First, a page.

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Which statement is correct?

All of the country's states and territories imposed travel restrictions on its residents.

All of the country's states and territories imposed travel restrictions on their residents.

Is "its" or "their" correct in accordance with the meaning?

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    'their' is correct as it agrees with the subject 'country's states and territories'. – Lee Zhiyuan Dec 22 '20 at 4:54
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Disclaimer: I am not a native English speaker nor an English teacher, rather an advanced learner. The answer below was written primarily based on common sense and the logic of grammar and might contain minor errors.


In your sentence, it is the "states and territories" that imposed restrictions and, presumably, each state or territory did so with respect to their respective residents. Therefore, "their" is the preferable option. You can also see it if you replace "all" with "some" in your example:

Some of the country's states and territories imposed travel restrictions on their residents.

— still makes perfect sense.

Some of the country's states and territories imposed travel restrictions on its residents.

— did the states and territories also somehow restrict residents of other areas? On what grounds?

The context and your desired message are also important here. If the restrictions you are talking about are regional, but implemented in every single region, then you would want to choose your second version. If, however, the restrictions are country-level and apply to each region without exception, then I would suggest rephrasing your first sentence, e.g. as follows:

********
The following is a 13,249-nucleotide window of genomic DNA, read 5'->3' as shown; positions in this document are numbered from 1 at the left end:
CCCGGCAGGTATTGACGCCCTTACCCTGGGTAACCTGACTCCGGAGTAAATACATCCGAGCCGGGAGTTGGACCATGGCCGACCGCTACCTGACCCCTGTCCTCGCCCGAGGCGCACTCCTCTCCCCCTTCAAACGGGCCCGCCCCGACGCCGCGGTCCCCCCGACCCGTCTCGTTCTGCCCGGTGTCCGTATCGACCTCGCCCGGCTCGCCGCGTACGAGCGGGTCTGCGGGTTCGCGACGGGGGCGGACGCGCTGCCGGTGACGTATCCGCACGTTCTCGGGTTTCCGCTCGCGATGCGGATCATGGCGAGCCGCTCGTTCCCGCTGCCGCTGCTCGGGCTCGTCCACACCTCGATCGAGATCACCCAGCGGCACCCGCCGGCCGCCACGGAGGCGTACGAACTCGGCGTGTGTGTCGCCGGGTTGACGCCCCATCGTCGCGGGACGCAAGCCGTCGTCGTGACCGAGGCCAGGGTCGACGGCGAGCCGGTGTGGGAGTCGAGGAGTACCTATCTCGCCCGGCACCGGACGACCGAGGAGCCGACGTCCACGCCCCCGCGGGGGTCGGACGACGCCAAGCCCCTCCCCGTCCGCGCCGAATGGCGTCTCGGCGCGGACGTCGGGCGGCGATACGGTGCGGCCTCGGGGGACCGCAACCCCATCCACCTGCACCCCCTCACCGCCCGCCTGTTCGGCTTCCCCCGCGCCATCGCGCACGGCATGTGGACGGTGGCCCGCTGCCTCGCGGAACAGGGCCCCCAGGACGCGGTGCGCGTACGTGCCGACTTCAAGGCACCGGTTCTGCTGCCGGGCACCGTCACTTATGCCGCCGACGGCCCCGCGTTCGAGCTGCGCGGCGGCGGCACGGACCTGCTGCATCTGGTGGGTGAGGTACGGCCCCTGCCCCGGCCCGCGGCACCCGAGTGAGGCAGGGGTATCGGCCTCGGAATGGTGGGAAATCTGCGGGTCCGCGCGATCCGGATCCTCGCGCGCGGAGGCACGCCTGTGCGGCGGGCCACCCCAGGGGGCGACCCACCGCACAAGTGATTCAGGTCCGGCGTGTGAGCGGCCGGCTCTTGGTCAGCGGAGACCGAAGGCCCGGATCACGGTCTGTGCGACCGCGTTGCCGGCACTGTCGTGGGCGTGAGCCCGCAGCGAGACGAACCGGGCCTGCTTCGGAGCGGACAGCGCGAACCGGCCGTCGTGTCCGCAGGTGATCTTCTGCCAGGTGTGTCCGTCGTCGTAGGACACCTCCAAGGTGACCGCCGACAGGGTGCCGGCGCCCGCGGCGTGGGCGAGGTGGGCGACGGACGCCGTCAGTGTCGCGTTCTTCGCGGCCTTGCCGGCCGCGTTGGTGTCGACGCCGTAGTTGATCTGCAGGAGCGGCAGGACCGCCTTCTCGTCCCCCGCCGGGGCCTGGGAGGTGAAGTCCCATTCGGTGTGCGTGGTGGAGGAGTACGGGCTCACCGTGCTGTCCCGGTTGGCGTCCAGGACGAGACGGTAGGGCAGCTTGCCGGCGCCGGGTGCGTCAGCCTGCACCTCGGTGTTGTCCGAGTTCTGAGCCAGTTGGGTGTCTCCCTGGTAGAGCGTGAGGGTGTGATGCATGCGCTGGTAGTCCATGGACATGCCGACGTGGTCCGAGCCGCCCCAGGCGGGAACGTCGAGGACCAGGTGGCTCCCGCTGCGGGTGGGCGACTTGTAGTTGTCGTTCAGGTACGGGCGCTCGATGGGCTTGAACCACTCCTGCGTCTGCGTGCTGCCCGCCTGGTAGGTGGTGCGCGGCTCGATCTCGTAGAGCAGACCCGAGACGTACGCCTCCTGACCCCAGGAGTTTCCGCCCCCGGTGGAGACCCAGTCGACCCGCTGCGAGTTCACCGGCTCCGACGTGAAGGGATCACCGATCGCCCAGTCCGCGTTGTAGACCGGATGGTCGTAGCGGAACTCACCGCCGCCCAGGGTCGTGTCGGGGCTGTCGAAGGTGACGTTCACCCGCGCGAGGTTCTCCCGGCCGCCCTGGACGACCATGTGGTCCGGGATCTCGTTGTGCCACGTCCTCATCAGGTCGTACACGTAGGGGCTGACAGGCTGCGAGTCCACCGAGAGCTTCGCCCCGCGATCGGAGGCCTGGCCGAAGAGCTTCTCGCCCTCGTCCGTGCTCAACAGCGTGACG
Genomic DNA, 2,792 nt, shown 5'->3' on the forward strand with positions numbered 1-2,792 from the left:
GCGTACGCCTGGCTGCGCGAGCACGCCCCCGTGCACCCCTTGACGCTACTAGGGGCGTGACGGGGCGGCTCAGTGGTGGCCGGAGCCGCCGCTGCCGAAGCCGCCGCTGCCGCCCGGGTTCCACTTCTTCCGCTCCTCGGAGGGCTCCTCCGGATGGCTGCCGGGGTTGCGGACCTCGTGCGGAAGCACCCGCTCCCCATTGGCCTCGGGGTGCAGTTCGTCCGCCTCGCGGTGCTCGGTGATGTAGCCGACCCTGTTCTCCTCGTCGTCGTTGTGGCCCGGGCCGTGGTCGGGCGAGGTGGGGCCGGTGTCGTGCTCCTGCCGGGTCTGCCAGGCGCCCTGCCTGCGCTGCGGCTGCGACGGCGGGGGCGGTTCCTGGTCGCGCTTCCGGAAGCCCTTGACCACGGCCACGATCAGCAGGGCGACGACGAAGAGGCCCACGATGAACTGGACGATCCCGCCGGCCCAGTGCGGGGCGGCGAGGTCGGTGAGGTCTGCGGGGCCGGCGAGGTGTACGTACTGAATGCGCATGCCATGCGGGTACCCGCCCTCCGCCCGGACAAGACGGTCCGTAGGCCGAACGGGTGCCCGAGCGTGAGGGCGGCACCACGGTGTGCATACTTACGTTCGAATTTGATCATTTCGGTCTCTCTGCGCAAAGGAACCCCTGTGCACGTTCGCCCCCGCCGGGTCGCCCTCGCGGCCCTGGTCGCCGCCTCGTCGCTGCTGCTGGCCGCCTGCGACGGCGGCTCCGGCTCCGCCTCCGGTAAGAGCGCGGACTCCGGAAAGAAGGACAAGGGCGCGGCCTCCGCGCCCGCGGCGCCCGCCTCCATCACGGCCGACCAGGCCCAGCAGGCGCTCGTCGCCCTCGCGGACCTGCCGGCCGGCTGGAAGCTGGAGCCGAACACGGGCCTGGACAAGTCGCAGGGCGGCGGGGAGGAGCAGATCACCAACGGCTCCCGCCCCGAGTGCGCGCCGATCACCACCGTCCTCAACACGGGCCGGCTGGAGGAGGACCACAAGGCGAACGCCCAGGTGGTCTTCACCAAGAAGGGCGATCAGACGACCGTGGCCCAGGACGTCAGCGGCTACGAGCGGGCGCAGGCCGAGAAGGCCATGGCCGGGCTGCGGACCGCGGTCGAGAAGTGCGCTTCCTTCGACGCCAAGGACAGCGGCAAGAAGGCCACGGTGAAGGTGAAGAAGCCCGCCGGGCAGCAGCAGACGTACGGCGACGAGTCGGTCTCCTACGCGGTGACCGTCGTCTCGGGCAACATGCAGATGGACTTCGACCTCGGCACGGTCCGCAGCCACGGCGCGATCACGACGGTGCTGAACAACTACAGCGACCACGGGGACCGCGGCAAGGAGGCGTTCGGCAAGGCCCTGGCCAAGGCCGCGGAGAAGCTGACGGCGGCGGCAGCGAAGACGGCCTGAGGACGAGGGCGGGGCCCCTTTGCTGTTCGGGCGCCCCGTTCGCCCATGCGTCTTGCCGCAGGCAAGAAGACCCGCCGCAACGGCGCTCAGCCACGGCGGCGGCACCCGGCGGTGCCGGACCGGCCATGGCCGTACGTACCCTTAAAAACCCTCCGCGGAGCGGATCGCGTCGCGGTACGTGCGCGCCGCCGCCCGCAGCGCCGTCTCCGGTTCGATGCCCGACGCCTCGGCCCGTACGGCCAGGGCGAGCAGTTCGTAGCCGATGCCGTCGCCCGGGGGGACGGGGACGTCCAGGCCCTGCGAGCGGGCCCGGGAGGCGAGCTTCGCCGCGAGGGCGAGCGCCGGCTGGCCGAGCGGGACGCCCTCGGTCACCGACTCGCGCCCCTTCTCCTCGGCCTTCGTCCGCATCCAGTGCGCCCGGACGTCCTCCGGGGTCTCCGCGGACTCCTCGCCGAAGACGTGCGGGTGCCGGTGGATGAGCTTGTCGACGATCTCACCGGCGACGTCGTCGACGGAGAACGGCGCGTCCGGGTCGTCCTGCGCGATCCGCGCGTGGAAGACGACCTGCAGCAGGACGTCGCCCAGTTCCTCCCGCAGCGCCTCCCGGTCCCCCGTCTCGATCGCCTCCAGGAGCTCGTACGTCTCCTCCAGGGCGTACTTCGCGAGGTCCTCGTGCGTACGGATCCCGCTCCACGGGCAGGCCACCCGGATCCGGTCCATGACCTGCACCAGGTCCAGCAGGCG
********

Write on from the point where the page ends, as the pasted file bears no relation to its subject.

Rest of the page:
The country imposed travel restrictions on its residents in every state and territory.

— or:

The country imposed travel restrictions on the residents of all its states and territories.

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  • Sensible inclusion of rationalisation to arrive at the (far more likely) default sense. And sensible more idiomatic choices for the second, less likely from the overall form of the original, reading. – Edwin Ashworth Dec 22 '20 at 16:17
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Any of these may be correct in a given context. Here are the pronoun antecedents for the two versions and another version that is ambiguous.


• All of the country's states and territories imposed travel restrictions on its residents.

The antecedent of "it" is "country". Therefore, the states and territories of one country, together, restricted all the citizens of that country.
• All of the country's states and territories imposed travel restrictions on their residents.

The antecedent of "them" is "states and territories". Therefore, the states and territories of one country restricted all the citizens in their individual domains.
• All of the countries' states and territories imposed travel restrictions on their residents.

Here, we face a disambiguation problem:

  1. If the antecedent of "them" is "country", the states and territories of each country, together, restricted all the citizens of each country.
  2. If the antecedent of "them" is "states and territories", the states and territories of each country restricted all the citizens in their own domains.


Note: I have used "restrict" throughout because it is more convenient than "impose travel restrictions on".

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